My Lords, I am also concerned about the question of harassment. As the right reverend Prelate said, it is wrong that people should be harassed in any way. My noble friend Lady O'Cathain referred to this crazy world where individuals have become litigious. That is so, and I fear that we shall become more litigious, especially if we in Parliament try to account for every detail. Legislating for every eventuality and nicety means that every time a criterion is put down, we are inviting people to agree or disagree, and then to litigate, or we frighten people from doing what they have always done in case somebody might litigate against them.
My noble friend Lord Waddington was quite right when he said that the outcome of this Bill would not be that people would be rushing to take others to court for what they have done, but that the local authorities would take action. Reference has been made to Christmas lights being banned and called winter lights and to Christmas cards that say "Season's Greetings" instead of "Happy Christmas" for fear of prosecution.
People ought not to be frightened of doing something in case Big Brother gets at them. I can give noble Lords my thoughts on this matter only in a general sphere. Let us assume that your Lordships consider the general principle of the Bill, that Ministers give worthy assurances that things will be all right and that the Bill goes through. But once the Bill becomes law and officials look at what the law says, they will forget what Ministers have said and think, "Goodness, we've got to take this action because if we don't, somebody will say that we are not doing what we should have done according to the law".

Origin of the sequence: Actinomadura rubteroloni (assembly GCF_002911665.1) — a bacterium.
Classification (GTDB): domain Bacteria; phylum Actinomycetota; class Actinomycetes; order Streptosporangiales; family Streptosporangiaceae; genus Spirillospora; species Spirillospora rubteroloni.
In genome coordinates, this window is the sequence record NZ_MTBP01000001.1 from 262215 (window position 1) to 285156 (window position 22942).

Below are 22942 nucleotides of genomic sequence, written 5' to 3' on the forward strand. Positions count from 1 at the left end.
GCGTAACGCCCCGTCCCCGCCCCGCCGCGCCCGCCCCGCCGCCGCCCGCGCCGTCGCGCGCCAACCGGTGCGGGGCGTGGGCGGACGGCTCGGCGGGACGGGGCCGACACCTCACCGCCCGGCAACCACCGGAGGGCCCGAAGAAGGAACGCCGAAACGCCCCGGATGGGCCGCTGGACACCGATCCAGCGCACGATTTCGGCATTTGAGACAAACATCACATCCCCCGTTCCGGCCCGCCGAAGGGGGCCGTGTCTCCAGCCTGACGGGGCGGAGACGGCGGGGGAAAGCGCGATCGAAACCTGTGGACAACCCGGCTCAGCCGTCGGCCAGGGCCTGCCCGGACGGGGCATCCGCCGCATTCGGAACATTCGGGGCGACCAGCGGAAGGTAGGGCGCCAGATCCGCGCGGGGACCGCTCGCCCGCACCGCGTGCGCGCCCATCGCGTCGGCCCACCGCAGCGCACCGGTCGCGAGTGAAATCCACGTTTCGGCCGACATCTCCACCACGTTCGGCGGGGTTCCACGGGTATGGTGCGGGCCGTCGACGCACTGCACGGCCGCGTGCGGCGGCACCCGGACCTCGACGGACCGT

Perhaps I may give noble Lords one example which occurred to me only this past week. I received a letter from a local authority. The letterhead included the kind of thing that we are used to seeing nowadays; for example, the Metropolitan Police always has some whacky saying at the bottom of its letters such as "Serving London" or "Creating a safer London". It is completely unnecessary, but that is what it does. The letter in question had come from Norfolk County Council and I think the words in this case were "Serving the Community"; in other words, doing all the things that government and people want and being non-frightening, understanding and conciliatory. But the top right-hand corner of the letter said: "Farm Enforcement Team". That has all the flavour of the jackboot. There is not much community service there. It is dictatorial and it is frightening.
That is what happens. If you go ahead putting lovely ideas into Bills, and trying to dot every "i" and cross every "t", you will make enforcement a matter of considerable concern. My fear in general is that by trying to cater for every eventuality, we are storing up trouble for the future.